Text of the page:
Sunday, May 11, 2014

Melon Roulette

Galia melon
One of the more difficult produce-buying challenges is to pick a ripe melon. Even in late summer, when local muskmelons (canteloupes) and honeydews proliferate, selecting a ripe melon remains, at least to me, a crap shoot. I've read all about thumping, netting, color, smell and every other method of melon selection, but picking the perfect melon can still elude me.

It's even more of a challenge when local melons are not in season. But I still love them, so I'll frequently pick up a container of cut up mixed melons at Iovine Brothers Produce at the Reading Terminal Market. The out-of-season watermelons are almost always sub-par, but occasionally the canteloupes and honeydews are sweet and less than rock-hard.

So it was with trepedation that I picked up a Galia melon yesterday at Iovine's for $1.99. Today I cut it up this Israel-created hybrid now grown worldwide, especially Central America where this specimen came from. I detected only a little aroma from the melon, but the netting was distinct and developed, so I gave it a shot. Success! The Galia is sweet with subtle flavor, and soft, ripe flesh. It should hold up in its container in the fridge for two or three days, but my guess is it will be gone by tomorrow night.

My go-to fruit between apple and strawberry season in recent months has been pineapple. I buy the trimmed, ready-to-eat whole pineapples packed in plastic bags at Iovine's, and they hold up for more than a week in the fridge. I just knife slices off the top as I want them. With rare exceptions these pineapples have been sweet throughout, with no woody flesh.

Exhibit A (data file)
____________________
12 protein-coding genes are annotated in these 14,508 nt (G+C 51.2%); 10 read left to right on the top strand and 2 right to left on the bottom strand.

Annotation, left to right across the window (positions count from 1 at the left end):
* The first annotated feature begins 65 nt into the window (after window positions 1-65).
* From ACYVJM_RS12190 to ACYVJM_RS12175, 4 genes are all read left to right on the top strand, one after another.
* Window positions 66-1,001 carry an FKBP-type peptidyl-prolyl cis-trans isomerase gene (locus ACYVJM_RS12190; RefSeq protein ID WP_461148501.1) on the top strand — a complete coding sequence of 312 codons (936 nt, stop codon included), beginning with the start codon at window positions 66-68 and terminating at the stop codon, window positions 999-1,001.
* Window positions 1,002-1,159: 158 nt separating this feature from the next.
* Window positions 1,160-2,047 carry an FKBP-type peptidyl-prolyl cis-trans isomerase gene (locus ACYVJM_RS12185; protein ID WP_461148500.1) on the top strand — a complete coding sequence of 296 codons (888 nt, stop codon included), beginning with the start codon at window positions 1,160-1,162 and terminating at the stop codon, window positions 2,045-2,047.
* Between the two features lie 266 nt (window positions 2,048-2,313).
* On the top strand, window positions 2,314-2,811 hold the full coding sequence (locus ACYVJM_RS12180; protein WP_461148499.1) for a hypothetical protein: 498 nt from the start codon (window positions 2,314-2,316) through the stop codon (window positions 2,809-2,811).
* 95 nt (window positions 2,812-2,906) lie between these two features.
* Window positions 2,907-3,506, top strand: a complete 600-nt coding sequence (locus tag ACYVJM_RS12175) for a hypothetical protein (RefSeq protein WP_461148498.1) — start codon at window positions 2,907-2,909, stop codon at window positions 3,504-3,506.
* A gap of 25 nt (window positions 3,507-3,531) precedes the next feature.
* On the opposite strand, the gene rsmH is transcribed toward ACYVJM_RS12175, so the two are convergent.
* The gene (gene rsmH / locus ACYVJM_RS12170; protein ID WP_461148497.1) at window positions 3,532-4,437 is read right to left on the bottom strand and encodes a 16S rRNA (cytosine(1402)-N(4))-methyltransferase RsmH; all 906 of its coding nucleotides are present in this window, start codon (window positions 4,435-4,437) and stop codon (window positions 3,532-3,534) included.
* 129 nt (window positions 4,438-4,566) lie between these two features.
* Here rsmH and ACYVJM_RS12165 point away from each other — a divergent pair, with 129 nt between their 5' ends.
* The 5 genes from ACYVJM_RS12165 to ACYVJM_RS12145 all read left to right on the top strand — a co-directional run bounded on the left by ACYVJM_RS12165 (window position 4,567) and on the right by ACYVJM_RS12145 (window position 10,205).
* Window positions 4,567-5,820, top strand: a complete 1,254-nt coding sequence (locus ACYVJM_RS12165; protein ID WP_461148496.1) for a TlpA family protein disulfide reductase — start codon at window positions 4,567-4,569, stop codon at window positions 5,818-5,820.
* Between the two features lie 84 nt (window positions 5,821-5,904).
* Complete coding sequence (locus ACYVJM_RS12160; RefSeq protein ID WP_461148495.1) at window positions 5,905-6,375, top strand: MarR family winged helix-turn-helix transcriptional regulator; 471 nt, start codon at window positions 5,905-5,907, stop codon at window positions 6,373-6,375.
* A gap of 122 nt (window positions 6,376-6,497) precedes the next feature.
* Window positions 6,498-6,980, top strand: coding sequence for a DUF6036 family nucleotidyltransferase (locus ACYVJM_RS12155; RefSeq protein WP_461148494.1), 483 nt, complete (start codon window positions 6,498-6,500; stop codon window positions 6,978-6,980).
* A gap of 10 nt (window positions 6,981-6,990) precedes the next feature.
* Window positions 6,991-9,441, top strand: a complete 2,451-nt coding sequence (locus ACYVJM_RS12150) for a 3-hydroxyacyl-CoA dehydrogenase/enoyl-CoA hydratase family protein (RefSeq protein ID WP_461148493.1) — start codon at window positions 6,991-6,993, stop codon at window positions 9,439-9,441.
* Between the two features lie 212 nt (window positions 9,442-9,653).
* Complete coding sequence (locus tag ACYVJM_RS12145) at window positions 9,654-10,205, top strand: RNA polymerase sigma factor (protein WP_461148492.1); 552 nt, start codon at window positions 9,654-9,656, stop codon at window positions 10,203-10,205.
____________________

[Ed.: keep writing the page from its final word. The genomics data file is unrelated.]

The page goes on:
Besides oranges, the only other fruit regularly in my diet over winter and early spring are frozen blueberries, particularly the "wild" low-bush "arboreal" berries from Canada and Maine. They have the same nutritional content and benefits as the commercial high-bush berries, but a slightly different flavor, which I prefer. I find the best deals on the frozen wild berries at Trader Joe's and usually consume them mashed into plain Greek yogurt.

Still, as much as I like these fruits, I look forward to the local berries; local strawberries should start appearing in farmers markets before the end of the month, given that most crops are running about a week or so behind normal after this year's harsh winter.

Today at Headhouse I picked up about a pound of rhubarb from Tom Culton. I stringed it (as you would celery), cut it into two-inch lengths then cooked it for about 15-20 minutes with a pint of water, half a cup of sugar, and the zest and juice from one juice orange. It's now in the fridge and I'll enjoy it for dessert after whisking the "soup" to break up the remaining soft chunks of rhubart and top it with some fresh whipped cream. The recipe comes courtesy of Mark Bittman.

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